Written by Alan Janes. Tx 27th January 1981
Danny Taylor (Peter Hopwood) is a Grange Hill archetype – the money-making entrepreneur. He doesn’t reappear after this episode though, which makes me wonder if he was drafted in as a late replacement for Pogo – who’s already shown an interest in get-rich schemes (which fail dismally, of course).
Danny’s wheeze is to organise a lottery, but he falls foul of Gripper who has his eyes on the main prize. The most interesting part of this section of the episode are the opening moments – Stewpot calls round for Danny and is waved into the house by Danny’s father (who is obviously something of a wheeler-dealer himself). Danny has inherited his father’s drive to make money and this is viewed with irritation by Stewpot. He reckons that within a few years Danny will be sitting behind a desk and making money from other people’s efforts. Stewpot tells him that come the revolution things will be very different!
When Gripper’s not attempting to rig the lottery (although it’s interesting that his plan is somewhat elaborate – in years to come he’d just have taken the money) he’s running foul of Mr Baxter on the football pitch. After Gripper harshly tackles Matthew Cartwright, Mr Baxter makes it plain that he won’t tolerate any repetition. And if it did happen again, Gripper would be the one on the ground and Mr Baxter would be standing above him, putting the boot in. Nowadays any threat of violence from a teacher to a pupil would be viewed as an empty one – but 1981 was a different era and Gripper takes Mr Baxter’s words seriously.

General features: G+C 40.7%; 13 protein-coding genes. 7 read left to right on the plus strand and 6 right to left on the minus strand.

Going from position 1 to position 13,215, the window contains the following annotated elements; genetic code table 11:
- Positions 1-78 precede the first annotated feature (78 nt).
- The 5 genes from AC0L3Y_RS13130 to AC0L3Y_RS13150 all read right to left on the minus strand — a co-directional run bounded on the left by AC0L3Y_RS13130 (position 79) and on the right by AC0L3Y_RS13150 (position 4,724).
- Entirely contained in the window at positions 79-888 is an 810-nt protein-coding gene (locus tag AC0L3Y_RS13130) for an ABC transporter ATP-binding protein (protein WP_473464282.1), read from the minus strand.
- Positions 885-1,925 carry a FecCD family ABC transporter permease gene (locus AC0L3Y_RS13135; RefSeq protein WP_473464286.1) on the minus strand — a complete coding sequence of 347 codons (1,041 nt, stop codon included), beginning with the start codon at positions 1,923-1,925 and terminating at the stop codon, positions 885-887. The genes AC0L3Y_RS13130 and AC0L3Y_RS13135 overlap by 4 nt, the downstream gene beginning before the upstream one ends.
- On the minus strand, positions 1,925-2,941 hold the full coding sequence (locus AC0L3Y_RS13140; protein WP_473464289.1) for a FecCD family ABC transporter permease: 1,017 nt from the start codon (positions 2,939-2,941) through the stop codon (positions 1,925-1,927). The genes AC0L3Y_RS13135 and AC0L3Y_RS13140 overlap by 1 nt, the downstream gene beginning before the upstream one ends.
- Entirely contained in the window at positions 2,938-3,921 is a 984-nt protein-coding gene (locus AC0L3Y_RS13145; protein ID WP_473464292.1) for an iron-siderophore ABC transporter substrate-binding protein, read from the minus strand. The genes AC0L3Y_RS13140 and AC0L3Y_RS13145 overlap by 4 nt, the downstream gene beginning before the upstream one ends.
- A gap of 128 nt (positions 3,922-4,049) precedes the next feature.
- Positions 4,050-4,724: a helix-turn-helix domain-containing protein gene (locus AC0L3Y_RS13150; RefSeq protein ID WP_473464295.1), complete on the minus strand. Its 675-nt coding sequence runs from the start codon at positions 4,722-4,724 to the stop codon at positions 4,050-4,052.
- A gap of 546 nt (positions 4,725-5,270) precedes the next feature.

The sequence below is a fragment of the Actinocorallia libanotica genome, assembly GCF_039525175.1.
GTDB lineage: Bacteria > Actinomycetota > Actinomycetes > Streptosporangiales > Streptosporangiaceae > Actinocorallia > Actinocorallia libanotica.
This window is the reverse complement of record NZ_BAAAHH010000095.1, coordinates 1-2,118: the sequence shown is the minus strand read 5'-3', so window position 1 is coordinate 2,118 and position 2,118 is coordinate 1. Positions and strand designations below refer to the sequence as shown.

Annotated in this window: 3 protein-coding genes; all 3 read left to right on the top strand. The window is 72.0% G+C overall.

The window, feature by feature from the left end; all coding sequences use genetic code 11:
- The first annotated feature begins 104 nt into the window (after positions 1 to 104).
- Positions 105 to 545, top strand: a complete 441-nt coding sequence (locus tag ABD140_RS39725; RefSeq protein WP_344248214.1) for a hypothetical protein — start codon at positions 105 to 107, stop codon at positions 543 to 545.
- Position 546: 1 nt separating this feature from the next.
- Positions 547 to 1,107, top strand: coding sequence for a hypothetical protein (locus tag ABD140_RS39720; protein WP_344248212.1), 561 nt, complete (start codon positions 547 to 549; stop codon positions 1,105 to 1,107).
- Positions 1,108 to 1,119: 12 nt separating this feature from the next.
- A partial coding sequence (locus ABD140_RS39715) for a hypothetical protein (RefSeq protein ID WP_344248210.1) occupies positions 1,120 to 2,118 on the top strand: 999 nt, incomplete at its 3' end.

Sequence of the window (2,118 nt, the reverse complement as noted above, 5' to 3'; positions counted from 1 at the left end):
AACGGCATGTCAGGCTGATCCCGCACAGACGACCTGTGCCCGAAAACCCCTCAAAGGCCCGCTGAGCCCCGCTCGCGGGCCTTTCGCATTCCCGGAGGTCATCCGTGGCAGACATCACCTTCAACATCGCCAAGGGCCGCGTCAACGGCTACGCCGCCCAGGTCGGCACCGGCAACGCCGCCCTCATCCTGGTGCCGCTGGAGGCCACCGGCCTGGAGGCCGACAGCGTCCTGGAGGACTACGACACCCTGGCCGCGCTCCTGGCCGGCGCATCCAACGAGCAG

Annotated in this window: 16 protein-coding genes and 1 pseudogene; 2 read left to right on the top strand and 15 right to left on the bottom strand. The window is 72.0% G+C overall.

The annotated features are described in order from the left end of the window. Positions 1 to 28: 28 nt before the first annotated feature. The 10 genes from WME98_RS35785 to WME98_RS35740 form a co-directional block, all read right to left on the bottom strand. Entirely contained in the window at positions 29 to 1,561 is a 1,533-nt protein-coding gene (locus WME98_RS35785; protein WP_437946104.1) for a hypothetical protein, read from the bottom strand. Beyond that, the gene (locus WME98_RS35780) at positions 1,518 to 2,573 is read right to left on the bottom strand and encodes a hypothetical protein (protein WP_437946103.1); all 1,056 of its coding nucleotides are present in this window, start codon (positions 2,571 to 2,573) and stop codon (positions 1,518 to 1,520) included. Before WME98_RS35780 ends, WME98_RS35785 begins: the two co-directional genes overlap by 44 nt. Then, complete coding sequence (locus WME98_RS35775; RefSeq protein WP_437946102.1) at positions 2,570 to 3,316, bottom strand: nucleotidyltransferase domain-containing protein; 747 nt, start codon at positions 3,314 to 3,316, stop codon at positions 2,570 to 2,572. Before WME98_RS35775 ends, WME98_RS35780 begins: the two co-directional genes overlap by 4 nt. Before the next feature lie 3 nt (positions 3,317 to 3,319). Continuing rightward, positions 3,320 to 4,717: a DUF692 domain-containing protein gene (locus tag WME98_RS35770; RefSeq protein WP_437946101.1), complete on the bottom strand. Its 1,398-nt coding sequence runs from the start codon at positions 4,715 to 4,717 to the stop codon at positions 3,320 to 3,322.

Karen Stanton (Carey Born) makes her only series four appearance. She cuts a very woebegone figure as she confides to Claire that all is not well at home – thus sowing the seeds for a later episode featuring Karen’s brother, Andrew.
Miss Lexington continues to be an object of fascination for many of Grange Hill’s pupils. Duane’s puppy love is quite evident (he’s always popping up and asking to carry her bags) but there’s other examples as well. Two older pupils use their time in Miss Lexington’s computer club to program a rough approximation of the female form with the words “Sexy Lexi” next to it. But when Miss Lexington sees it she simply gives them an indulgent smile and moves on. Is she something of a tease or simply unaware of the effect she has on certain people? However you want to interpret her character there’s no doubt that Allyson Rees’ wide-eyed performance is terribly appealing.
Miss Lexington’s later run-in with Mrs McClusky is a highlight of the episode. What makes their clash so intriguing is the fact that they’re such different character types – Miss Lexington is relaxed and carefree whilst Mrs McClusky is strict and unyielding. The headmistress views the scruffy appearance of Miss Lexington’s class with extreme disfavour and she tells the younger teacher that their planned trip to the Silicon Chip factory is cancelled. Mrs McClusky is simply not prepared to let such an untidily dressed bunch of pupils represent the school.
This is the first step in Mrs McClusky’s desire to bring back school uniform. That obviously wouldn’t go down well with the pupils, but on the evidence of these early series four episodes it’s plain that Mrs Clusky is someone who is always determined to get her own way …..